How Nordic Europe Is Guarding the Commons
ANALYSIS, 7 Oct 2013
“The commons have been steadily dismantled by the principle that everything has to be privately owned,” said Noam Chomsky, speaking at the Global Media Forum in Bonn earlier this year. Linking Occupy Gezi to other movements, the eminent thinker from MIT highlighted how “the mass Turkish protests began trying to save the last part of the commons in Istanbul from commercial destruction.”
During my visit to Finland and Sweden this summer, I saw how the Nordic Everyman Rights represent a potential step toward reclaiming those commons — particularly if they get expanded and adopted beyond the northern reaches of Europe.
After coming to understand the freedoms one is entitled to in Finland, I asked a handful of Finns if they thought their rights were radical. The repeated response was a contemplative pause, followed by agreement that in comparison to elsewhere their rights are unique. I was also told that a small number of Finnish politicians have recently suggested reducing those rights, and were met with broad public opposition.
Nordic Everyman Rights, as they are called, means that everyone in most Scandinavian and Baltic countries is guaranteed access to nature’s bounty. Even on privately owned land, a person may legally set up camp for one night, pick wild foods, gather dry twigs for fire, fish with bait, then walk, ski or cycle across the land – as long as s/he does not encroach on a person’s yard or privacy.
And in Finland, the rules don’t just apply to nationals; rather, Nordic Everyman Rights guarantee anyone, whether resident or visitor, access and use of over 90% of the country’s land. In stark contrast, most other countries enforce strict property laws that exclude others from the freedom to roam or gather on private land that they do not own.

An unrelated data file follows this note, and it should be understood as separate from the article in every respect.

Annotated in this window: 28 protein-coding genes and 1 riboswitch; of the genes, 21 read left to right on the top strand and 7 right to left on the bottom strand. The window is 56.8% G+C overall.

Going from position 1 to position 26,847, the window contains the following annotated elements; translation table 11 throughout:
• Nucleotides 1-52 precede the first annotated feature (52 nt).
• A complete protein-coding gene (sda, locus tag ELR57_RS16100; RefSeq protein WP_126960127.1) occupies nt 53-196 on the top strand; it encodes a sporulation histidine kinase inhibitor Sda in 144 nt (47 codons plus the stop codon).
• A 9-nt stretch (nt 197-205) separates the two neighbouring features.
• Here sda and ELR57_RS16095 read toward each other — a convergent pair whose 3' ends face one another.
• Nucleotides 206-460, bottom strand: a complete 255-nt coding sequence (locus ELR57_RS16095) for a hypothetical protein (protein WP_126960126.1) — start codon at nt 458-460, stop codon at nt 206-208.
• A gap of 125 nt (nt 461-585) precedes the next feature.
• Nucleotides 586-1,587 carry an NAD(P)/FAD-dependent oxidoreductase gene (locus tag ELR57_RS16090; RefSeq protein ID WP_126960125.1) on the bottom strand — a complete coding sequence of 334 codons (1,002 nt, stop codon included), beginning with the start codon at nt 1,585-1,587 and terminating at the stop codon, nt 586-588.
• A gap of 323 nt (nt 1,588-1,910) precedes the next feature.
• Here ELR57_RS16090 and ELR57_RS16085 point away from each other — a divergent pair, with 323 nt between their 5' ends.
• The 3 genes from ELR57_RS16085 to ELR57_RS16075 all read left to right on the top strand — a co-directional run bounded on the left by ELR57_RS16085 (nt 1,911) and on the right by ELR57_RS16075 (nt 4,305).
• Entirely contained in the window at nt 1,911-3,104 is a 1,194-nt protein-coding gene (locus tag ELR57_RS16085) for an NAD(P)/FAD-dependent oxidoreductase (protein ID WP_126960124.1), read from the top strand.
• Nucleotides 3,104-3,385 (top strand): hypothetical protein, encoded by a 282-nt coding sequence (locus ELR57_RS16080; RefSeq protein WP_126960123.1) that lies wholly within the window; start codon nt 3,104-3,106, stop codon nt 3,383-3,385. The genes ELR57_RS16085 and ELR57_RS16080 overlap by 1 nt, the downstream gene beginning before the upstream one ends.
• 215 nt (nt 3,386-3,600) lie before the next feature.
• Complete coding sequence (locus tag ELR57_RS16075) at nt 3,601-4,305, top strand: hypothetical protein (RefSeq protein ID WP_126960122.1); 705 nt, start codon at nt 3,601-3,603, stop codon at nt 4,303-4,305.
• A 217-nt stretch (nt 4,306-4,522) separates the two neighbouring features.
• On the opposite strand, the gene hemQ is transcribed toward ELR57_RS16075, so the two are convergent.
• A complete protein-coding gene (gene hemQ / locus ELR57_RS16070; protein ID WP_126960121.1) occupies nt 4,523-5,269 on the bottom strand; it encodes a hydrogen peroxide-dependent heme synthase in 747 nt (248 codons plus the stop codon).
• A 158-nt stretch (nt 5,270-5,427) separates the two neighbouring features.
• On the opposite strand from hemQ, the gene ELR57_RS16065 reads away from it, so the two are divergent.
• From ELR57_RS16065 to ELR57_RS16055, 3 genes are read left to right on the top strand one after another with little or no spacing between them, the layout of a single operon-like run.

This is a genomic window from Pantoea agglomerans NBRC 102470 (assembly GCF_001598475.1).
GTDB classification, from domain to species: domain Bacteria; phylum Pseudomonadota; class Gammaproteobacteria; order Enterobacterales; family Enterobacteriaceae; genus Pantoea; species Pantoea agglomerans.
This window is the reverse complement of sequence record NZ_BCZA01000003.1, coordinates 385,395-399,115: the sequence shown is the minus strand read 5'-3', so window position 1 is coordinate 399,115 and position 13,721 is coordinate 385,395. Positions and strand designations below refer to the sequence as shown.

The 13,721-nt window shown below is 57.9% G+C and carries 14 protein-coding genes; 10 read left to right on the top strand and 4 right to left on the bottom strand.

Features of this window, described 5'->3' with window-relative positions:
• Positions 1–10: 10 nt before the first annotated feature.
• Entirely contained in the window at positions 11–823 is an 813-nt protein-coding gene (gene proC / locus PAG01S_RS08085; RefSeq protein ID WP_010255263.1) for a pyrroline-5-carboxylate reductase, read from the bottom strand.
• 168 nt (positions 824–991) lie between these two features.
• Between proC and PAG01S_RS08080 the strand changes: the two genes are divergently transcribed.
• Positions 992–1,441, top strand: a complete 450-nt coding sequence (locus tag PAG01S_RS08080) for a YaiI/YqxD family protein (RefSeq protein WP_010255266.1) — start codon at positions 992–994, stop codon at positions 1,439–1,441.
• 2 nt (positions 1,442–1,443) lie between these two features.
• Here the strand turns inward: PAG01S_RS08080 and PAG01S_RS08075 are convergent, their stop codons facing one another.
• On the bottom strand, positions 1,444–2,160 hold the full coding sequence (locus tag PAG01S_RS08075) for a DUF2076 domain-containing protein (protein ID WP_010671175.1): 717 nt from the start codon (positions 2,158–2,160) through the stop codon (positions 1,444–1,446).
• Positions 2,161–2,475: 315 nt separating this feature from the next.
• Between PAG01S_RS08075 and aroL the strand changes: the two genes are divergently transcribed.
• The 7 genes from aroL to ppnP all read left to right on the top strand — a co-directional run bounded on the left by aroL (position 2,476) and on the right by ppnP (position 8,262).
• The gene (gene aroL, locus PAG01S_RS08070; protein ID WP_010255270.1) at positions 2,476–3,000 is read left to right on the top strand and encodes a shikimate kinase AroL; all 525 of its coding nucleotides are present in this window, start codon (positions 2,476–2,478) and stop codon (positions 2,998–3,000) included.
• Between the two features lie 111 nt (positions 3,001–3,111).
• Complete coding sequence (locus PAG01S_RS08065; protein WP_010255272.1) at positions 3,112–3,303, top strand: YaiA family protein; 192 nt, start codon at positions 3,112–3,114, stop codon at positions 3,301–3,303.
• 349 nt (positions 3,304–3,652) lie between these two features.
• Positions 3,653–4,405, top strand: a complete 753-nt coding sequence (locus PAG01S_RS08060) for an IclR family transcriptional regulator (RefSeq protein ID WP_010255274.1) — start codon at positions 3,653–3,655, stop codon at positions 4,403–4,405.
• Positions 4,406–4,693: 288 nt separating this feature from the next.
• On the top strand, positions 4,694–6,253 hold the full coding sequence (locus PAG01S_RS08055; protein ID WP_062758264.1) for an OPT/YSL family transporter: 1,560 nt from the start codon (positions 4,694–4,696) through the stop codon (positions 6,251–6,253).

The British countryside, for example, is littered with signs saying Keep Out! There, walks in the wild may require taking long detours in order to avoid people’s estates or corporate property. Often the land on the other side of the fence or wall is unused. Britain’s strong property laws encompass massive areas and date back to the Enclosures Acts of 1750 — and even before that, when land in the Middle Ages was awarded solely to the Aristocracy and Church.
Land ownership exists, of course, in the Nordic countries but it does not come with exclusive usage rights, and this is the crucial difference. The alternative “Nordic way” engenders a sense of collective responsibility toward the land based on communal attitudes about the Earth, relying on notions of stewardship as opposed to control of nature. In places where everyone has a right to travel freely, it also means that owners can’t hide their destructive practices behind locked barriers.
Nordic Everyman Rights bring with them everyman responsibilities, something I have witnessed in practice. Finns guided me away from picking berries and mushrooms too close to people’s backyards and privacy. Meanwhile, I have seen others respecting the space of nearby residents by taking care to put out fires and follow other basic codes that are taught to all Finns during their primary schooling.
“With the freedom to enjoy the countryside come the obligations to leave the environment undisturbed and preserve Finland’s rich natural heritage for future generations to enjoy,” states Finland’s Ministry of Environment, which also mentions Everyman Rights in its latest State of Finland’s Forests report.
The most comprehensive evidence showing the success of Everyman Rights is the Nordic nature itself. Predominantly, Finland’s rivers and lakes are clear, its forests unspoilt. It’s not a complete ecological utopia; earlier this year, a large mine in Talvivaara received national attention when it failed to complete standards of water protection. But by and large, the strategy of allowing people to use and respect their common land has succeeded.
This is something that others around the world could learn from, as efforts to reclaim and restore the commons works to increasingly connect social justice movements. People are challenging corporations’ aims to frack Britain, exploit tar sands in Canada, mine in the Congo, and build shopping malls in Istanbul.
Across much of the planet, property rights still determine that corporations and land owners have legal justification to exclusively use the land – and, implicitly, to destroy its integrity. The Nordic way offers a positive alternative which, while it may not resolve all of the complex issues relating to private property and use of the commons, takes a large step toward freeing the countryside not just for the 1% but for the other 99% as well.
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